Hamantaschen de Panama
In Mexico and parts of Central America you'll find a large Sephardic population from Syria and Lebanon, as well as a substantial Ashkenazic community. Their traditions have been co-mingled, probably through shared celebrations, to produce the following recipe for celebrating Purim.
- Place the flour, sugar, salt, and lemon zest in the work bowl of a food processor fitted with the metal blade. Pulse the machine on and off to combine. Alternatively, combine your mixture in a bowl and mix with a fork.
- Add the margarine and butter. Pulse on and off about 20 times or until the dough resembles a coarse meal.
- Quickly combine the yolk, vanilla, and brandy in a small bowl.
- Immediately add the liquid mixture to the processor while it is running. Mix only until a ball of dough begins to form. Do not over-mix; otherwise your dough will be tough and dry. If the dough looks too dry, consider adding another Tablespoon of Brandy or milk. However, take care not to make the dough too moist, or your cookie will be heavy.
- Turn the dough out on a lightly-floured board and gently knead it into a ball. Divide the dough ball into two or three portions and refrigerate, covered with plastic wrap, for 20 minutes.
- Roll out the dough to 1/8-inch thickness on a surface that has been liberally coated with Confectioner's sugar.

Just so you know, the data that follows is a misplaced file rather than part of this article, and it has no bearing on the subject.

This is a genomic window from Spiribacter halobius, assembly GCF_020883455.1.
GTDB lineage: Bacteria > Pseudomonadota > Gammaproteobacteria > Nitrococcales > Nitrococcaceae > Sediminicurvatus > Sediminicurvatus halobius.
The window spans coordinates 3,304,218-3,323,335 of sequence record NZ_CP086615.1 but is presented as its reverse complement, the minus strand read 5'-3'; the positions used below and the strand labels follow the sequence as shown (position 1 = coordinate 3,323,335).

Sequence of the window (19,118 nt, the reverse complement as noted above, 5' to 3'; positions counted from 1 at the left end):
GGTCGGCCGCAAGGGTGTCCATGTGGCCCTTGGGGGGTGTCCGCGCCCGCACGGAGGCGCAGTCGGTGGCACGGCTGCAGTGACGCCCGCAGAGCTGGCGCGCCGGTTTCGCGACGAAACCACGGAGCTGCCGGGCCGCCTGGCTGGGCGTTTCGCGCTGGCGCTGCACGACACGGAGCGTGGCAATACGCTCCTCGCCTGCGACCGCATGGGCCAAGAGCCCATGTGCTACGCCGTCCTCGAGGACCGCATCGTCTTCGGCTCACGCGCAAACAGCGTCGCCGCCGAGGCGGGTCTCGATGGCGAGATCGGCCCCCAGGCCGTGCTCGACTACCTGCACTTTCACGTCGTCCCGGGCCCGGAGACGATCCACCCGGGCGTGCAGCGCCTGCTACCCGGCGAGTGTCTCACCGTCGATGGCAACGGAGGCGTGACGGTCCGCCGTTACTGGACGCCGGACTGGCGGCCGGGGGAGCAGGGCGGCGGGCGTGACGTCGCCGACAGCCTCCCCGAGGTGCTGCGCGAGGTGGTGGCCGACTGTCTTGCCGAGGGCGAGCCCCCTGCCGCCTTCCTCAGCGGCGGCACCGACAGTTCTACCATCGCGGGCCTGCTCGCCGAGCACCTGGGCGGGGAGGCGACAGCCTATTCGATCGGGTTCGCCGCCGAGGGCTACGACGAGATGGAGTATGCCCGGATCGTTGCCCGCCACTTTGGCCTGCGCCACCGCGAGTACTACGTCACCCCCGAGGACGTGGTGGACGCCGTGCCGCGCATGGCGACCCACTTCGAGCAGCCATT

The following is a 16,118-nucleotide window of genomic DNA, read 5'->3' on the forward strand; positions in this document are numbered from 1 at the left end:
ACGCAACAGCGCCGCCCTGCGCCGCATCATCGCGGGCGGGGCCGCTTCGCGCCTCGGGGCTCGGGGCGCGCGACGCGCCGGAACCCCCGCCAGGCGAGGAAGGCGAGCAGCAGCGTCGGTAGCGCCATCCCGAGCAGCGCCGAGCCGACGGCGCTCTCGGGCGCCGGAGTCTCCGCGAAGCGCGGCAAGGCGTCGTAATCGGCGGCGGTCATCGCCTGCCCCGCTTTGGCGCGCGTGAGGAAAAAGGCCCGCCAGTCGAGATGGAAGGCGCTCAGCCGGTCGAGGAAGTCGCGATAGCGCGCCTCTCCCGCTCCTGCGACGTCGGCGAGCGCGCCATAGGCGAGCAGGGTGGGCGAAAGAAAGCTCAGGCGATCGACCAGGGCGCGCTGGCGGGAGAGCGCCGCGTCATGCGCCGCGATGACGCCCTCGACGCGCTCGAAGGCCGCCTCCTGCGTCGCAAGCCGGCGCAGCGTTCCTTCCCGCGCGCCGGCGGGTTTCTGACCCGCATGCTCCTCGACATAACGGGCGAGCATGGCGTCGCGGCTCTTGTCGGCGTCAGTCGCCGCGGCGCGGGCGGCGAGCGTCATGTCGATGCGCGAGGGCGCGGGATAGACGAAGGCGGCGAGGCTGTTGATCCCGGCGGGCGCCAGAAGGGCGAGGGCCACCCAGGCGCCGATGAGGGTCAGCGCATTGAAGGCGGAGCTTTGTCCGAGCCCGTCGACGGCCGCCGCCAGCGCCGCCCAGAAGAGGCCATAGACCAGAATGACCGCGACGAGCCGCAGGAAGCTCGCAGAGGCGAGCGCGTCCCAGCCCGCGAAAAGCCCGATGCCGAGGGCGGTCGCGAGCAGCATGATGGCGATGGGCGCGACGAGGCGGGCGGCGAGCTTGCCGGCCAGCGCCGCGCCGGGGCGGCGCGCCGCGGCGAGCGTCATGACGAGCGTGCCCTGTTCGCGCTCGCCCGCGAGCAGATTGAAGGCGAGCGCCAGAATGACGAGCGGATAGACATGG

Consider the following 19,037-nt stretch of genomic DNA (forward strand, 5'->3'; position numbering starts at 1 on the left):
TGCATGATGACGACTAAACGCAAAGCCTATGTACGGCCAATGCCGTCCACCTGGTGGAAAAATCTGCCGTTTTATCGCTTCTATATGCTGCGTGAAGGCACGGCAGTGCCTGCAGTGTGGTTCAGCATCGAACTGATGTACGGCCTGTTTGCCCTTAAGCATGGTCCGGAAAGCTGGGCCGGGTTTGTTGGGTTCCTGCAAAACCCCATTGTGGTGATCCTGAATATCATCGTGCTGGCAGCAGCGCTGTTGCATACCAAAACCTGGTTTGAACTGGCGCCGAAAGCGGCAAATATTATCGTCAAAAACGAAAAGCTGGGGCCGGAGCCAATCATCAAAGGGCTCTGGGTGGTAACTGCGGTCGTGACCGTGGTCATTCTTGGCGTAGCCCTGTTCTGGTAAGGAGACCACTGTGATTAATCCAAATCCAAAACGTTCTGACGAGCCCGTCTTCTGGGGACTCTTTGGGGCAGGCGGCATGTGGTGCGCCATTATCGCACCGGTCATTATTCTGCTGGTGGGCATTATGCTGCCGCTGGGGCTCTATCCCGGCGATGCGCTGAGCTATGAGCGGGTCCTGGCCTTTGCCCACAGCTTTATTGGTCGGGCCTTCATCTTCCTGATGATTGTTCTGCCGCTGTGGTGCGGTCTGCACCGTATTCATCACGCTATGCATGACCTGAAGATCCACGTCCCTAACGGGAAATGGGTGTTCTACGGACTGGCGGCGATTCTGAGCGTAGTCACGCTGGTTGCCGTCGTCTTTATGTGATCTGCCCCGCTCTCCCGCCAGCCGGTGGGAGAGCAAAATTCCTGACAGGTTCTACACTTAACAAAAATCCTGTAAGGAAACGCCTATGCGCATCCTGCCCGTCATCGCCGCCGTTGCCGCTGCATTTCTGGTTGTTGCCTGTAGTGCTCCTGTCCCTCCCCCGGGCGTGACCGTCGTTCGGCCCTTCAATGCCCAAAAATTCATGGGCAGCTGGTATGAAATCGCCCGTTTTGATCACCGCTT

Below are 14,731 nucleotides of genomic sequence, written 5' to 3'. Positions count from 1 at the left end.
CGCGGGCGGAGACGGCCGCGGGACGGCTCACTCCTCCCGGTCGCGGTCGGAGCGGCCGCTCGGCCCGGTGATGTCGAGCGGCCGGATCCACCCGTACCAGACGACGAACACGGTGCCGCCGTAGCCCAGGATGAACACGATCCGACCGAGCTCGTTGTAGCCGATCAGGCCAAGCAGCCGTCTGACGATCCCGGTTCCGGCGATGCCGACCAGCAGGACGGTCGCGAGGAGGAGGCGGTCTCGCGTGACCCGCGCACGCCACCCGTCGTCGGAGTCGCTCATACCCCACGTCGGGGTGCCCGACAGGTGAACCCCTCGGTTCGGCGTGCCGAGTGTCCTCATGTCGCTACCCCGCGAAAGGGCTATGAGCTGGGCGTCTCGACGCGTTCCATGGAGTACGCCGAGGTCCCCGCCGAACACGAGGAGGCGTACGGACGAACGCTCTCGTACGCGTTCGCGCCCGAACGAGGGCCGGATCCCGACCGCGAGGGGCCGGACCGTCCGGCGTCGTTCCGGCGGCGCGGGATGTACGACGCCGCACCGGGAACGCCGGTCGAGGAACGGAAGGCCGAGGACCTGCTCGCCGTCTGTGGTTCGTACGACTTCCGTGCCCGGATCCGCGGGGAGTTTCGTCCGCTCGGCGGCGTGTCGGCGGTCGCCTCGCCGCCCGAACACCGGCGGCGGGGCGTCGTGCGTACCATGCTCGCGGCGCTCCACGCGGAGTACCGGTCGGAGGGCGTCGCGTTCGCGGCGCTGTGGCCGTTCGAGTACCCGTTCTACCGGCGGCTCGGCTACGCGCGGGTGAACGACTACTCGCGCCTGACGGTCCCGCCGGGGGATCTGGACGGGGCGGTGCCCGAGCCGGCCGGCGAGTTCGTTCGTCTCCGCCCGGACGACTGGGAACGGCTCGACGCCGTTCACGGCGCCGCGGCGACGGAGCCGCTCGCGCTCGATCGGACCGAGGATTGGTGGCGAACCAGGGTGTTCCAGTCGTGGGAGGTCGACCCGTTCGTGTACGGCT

- Cut into 3-inch circles and place a small amount of prepared filling in the center of each circle. Shape the dough into triangles, pinching the edges together (for detailed instructions, see "How To Shape a Hamantaschen"). You should have approximately 30 cookies.
- Place the cookies on 2 parchment-lined cookie sheets and bake for 12-15 minutes in a preheated 350°F oven until golden brown.
- Whenever you make pastry, add liquid, even in small amounts, to bind the flour and fat together. A processor is so efficient that dough might still be formed, but without the liquid your concoction will nonetheless fall apart when it's rolled or baked.
- Pastry that contains alcohol or fruit juice will taste even better the next day, as the flavors need time to combine and become less harsh.
- Always roll sweet pastry in Confectioner's sugar instead of flour. The cornstarch in the sugar prevents sticking and the sugar creates a light, glistening glaze over the finished product.